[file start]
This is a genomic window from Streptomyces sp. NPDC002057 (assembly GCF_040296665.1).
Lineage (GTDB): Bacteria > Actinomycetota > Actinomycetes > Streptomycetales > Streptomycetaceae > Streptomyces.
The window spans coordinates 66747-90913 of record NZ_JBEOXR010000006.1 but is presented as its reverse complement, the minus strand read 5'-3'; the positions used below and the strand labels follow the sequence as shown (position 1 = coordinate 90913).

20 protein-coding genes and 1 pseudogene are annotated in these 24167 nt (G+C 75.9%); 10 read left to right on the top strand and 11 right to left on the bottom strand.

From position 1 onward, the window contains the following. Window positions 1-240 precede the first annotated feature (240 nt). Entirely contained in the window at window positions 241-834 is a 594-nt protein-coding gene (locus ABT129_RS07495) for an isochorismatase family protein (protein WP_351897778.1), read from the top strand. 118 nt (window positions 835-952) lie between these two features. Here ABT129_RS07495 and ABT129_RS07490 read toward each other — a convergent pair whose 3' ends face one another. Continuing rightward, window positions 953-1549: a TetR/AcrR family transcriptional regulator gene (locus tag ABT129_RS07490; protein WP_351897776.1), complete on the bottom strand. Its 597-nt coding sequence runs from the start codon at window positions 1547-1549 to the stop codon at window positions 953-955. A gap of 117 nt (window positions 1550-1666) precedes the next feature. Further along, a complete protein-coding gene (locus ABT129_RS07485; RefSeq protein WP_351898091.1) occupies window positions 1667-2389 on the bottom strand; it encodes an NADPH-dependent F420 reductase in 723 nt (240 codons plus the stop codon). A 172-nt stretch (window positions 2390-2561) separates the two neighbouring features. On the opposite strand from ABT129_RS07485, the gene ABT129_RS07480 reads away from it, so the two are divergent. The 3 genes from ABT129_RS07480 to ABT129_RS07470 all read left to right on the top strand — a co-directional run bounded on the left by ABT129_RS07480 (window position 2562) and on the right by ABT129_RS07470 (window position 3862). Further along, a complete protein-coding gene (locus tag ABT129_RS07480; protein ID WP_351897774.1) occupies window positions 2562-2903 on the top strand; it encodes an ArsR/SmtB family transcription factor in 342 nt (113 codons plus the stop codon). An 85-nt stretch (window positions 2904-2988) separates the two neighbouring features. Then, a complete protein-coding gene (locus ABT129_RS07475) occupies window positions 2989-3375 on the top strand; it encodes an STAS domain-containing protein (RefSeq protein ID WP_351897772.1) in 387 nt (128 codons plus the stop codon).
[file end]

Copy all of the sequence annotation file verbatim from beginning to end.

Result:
This is a genomic window from Streptomyces sp. NPDC002057 (assembly GCF_040296665.1).
Lineage (GTDB): Bacteria > Actinomycetota > Actinomycetes > Streptomycetales > Streptomycetaceae > Streptomyces.
The window spans coordinates 66747-90913 of record NZ_JBEOXR010000006.1 but is presented as its reverse complement, the minus strand read 5'-3'; the positions used below and the strand labels follow the sequence as shown (position 1 = coordinate 90913).

20 protein-coding genes and 1 pseudogene are annotated in these 24167 nt (G+C 75.9%); 10 read left to right on the top strand and 11 right to left on the bottom strand.

From position 1 onward, the window contains the following. Window positions 1-240 precede the first annotated feature (240 nt). Entirely contained in the window at window positions 241-834 is a 594-nt protein-coding gene (locus ABT129_RS07495) for an isochorismatase family protein (protein WP_351897778.1), read from the top strand. 118 nt (window positions 835-952) lie between these two features. Here ABT129_RS07495 and ABT129_RS07490 read toward each other — a convergent pair whose 3' ends face one another. Continuing rightward, window positions 953-1549: a TetR/AcrR family transcriptional regulator gene (locus tag ABT129_RS07490; protein WP_351897776.1), complete on the bottom strand. Its 597-nt coding sequence runs from the start codon at window positions 1547-1549 to the stop codon at window positions 953-955. A gap of 117 nt (window positions 1550-1666) precedes the next feature. Further along, a complete protein-coding gene (locus ABT129_RS07485; RefSeq protein WP_351898091.1) occupies window positions 1667-2389 on the bottom strand; it encodes an NADPH-dependent F420 reductase in 723 nt (240 codons plus the stop codon). A 172-nt stretch (window positions 2390-2561) separates the two neighbouring features. On the opposite strand from ABT129_RS07485, the gene ABT129_RS07480 reads away from it, so the two are divergent. The 3 genes from ABT129_RS07480 to ABT129_RS07470 all read left to right on the top strand — a co-directional run bounded on the left by ABT129_RS07480 (window position 2562) and on the right by ABT129_RS07470 (window position 3862). Further along, a complete protein-coding gene (locus tag ABT129_RS07480; protein ID WP_351897774.1) occupies window positions 2562-2903 on the top strand; it encodes an ArsR/SmtB family transcription factor in 342 nt (113 codons plus the stop codon). An 85-nt stretch (window positions 2904-2988) separates the two neighbouring features. Then, a complete protein-coding gene (locus ABT129_RS07475) occupies window positions 2989-3375 on the top strand; it encodes an STAS domain-containing protein (RefSeq protein ID WP_351897772.1) in 387 nt (128 codons plus the stop codon).